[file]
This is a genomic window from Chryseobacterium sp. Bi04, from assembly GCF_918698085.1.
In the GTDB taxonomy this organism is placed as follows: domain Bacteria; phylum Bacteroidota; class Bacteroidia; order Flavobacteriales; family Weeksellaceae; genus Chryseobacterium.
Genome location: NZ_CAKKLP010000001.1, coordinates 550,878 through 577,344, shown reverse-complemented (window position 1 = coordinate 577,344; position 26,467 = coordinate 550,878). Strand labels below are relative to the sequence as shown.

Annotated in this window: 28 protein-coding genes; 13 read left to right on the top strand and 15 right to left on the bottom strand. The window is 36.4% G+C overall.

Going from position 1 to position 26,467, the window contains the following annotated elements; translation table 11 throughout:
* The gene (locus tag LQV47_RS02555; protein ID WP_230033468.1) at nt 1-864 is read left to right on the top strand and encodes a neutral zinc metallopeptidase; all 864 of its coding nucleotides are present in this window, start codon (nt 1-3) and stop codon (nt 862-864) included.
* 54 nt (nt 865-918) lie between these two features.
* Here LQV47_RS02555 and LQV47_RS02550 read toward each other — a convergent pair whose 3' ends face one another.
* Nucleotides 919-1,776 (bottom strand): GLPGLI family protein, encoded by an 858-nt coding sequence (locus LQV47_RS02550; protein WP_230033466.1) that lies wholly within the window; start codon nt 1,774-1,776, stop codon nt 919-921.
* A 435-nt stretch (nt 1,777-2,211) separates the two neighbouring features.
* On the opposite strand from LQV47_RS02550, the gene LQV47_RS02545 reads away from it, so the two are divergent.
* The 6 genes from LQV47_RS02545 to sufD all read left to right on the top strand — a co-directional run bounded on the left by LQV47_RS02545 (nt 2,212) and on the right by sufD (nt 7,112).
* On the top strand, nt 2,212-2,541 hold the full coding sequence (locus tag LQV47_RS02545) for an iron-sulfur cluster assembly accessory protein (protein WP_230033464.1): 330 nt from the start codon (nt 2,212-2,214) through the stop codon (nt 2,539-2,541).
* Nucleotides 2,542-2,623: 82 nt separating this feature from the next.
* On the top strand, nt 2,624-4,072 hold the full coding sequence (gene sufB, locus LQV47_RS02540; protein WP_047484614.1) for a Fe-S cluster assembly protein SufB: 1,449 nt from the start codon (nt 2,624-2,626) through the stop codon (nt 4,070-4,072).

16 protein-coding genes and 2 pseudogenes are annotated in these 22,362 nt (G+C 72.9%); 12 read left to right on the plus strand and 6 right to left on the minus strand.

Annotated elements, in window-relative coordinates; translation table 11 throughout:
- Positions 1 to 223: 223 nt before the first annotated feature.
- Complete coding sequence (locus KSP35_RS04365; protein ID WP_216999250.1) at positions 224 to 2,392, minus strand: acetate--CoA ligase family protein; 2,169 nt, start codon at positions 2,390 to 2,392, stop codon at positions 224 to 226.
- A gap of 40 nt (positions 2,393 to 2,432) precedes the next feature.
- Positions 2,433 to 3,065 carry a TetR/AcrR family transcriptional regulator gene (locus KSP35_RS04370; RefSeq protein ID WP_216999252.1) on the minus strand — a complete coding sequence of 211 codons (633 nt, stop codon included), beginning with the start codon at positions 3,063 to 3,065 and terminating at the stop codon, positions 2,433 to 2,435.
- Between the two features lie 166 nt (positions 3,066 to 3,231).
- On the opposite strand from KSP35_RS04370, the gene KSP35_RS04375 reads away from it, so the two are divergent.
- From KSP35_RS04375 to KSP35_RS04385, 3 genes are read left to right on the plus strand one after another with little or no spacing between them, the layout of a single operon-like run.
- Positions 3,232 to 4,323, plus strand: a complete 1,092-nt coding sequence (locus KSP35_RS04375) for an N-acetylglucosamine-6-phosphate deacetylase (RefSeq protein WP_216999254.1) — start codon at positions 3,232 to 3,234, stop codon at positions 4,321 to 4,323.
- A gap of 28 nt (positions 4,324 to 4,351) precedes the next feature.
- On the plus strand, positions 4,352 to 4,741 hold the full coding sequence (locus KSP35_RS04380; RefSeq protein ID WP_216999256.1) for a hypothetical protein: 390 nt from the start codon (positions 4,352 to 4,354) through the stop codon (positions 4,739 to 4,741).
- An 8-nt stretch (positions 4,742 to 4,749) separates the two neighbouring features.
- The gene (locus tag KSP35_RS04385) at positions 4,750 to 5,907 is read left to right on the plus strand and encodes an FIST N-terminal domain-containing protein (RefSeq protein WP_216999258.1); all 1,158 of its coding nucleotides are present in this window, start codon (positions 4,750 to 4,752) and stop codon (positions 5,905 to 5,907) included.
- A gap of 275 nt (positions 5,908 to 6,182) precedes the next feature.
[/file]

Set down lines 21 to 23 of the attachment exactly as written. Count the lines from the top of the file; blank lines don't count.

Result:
- Positions 2,433 to 3,065 carry a TetR/AcrR family transcriptional regulator gene (locus KSP35_RS04370; RefSeq protein ID WP_216999252.1) on the minus strand — a complete coding sequence of 211 codons (633 nt, stop codon included), beginning with the start codon at positions 3,063 to 3,065 and terminating at the stop codon, positions 2,433 to 2,435.
- Between the two features lie 166 nt (positions 3,066 to 3,231).
- On the opposite strand from KSP35_RS04370, the gene KSP35_RS04375 reads away from it, so the two are divergent.